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Old 10th Oct 2006, 17:04
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The 146 doesn't have thrust reversers and that is not the cause of this accident. It can land on very short runways.

The person who sees the similiarity to YYZ Air France A340 would seem to be right on.

Does anyone know if the tail speed brake had been deployed during approach?

this plane can land so smoothly, one wonders if the spoilers deployed.
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Old 10th Oct 2006, 17:38
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Politics play a major part in the runway lenght game in Norway. Many regional airports are bulit in rocky terrain, and there is often no level ground beyond the concrete. There is massive pressure on the CAA to make excemptions from rules regarding RESA for many regional aiports, because of the massive cost of improvement.



(I can think of several with similar layout, massive drops close to the runway.
We have allmost 3km of concrete at Bardufoss, but if you go past the over run area on RWY10 you are a dead man.)

In my humble opinion this was only a matter of time, we have had many rwy excursions in Norway in the past. Many of the STOL aerodromes, but on larger ones as well.


Hope this will put the last nail in the "we don't need to comply with international standar because it's a small airport" coffin.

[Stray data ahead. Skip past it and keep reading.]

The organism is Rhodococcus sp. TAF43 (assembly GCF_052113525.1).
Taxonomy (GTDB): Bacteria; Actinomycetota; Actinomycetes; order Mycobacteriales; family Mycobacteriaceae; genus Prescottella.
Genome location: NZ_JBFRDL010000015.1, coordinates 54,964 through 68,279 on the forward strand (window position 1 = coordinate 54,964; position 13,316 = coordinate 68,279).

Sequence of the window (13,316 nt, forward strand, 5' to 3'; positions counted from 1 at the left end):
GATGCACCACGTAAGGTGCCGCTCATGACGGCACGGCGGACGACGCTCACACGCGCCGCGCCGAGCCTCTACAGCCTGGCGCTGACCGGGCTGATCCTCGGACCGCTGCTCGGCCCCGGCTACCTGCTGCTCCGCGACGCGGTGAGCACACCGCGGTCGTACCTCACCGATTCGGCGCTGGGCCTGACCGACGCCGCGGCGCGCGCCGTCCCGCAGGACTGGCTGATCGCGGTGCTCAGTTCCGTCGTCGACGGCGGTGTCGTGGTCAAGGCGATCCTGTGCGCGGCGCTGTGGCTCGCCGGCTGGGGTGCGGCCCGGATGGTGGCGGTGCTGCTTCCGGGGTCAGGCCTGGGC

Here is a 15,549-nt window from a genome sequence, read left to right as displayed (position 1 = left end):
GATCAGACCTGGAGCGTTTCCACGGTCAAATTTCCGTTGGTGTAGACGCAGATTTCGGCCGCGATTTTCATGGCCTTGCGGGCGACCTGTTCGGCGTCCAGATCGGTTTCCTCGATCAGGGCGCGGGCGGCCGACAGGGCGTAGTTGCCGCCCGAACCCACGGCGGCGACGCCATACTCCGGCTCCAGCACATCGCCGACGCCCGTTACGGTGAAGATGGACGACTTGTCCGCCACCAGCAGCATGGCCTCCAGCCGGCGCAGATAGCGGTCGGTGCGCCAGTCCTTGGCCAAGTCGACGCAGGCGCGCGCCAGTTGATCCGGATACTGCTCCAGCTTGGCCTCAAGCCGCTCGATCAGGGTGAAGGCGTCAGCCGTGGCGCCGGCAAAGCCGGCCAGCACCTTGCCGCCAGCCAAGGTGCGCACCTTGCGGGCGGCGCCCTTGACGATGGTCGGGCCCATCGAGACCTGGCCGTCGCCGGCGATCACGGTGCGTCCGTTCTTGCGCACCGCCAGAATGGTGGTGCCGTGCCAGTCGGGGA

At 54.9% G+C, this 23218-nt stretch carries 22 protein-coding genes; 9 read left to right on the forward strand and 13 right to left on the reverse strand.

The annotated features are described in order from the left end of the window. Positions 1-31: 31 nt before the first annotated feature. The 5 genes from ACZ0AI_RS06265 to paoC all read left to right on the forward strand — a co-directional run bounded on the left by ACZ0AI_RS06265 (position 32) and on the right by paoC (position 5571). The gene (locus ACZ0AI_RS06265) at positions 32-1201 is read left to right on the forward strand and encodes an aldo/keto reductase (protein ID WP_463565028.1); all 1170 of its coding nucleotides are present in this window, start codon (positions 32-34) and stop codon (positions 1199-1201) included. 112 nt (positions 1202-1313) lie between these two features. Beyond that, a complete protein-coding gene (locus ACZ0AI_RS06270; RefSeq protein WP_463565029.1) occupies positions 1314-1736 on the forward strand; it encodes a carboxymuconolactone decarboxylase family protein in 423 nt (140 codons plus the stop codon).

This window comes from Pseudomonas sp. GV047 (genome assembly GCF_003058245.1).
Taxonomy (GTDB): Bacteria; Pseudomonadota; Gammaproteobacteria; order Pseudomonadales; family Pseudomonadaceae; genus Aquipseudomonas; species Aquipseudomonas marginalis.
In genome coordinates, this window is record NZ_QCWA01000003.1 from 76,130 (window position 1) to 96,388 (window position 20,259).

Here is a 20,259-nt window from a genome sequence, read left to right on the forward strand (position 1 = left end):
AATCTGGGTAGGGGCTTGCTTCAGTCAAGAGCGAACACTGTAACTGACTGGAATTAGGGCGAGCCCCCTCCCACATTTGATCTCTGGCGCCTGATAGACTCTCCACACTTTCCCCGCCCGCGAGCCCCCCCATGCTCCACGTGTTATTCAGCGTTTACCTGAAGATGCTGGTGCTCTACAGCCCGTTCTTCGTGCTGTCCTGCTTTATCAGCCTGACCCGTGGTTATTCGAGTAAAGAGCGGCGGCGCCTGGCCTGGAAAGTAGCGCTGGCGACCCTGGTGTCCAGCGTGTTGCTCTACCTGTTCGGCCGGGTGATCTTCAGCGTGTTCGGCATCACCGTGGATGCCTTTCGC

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Old 10th Oct 2006, 18:04
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Originally Posted by spuis
The same problem was seen with the Airfrance A340 last year. a clear area instead of a ditch would have made a big difference. (luckily no injuries there!)
. . .Spuis
Not to take the thread off course, but there were in fact some serious injuries including the Captain. My understanding is that his seat actually came adrift during the accident sequence and he suffered back and head injuries but cannot confirm this as fact from any report thus far available.

The "ditch" at the western end of the 24's was actually a ravine/gulley that had been filled in after another overrun accident in 1978 I believe involving a DC9-32. That aircraft literally "flew" over the edge and pancaked into the gulley...fortunately, no fire. The gulley may be filled in, but the Air France A340 was less than a fuselage-length away from the cement bases upon which the approach lighting towers were mounted...the towers themselves may be frangible but there is nothing frangible about cement.

Sorry for the slight thread-drift.
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Old 10th Oct 2006, 18:04
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Condolences to those who have lost loved ones....

Having flown the 146 (all models, military and civilian) I have to agree that its sturdy build and generally lower energy levels on the runway contribute to its high survivability.

1500 meters is not particularly short for the 100/200, but as I recall the aircraft is generally landing distance limited in its STOL ops.
I've landed the TQF jets down to 1000m, and on short dirt strips, and all I can say is it's 'technique, technique...or go around'. You plonk it down and let its excellent trailing link gear do the work. However, if you burst a tire you're into 'ere be monsters' territory - can't stop/can't go. Add water to the equation and you're probably just along for the ride.

About reversers: generally not much use below about 100kts compared to brakes. A lightish 146 would touch down at about 105-110, and if it had rev would not have them deployed and powered-up until about 95kts. Therefore they were not needed - wheelbrakes and spoilers with correct technique are sufficient.
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Old 10th Oct 2006, 18:13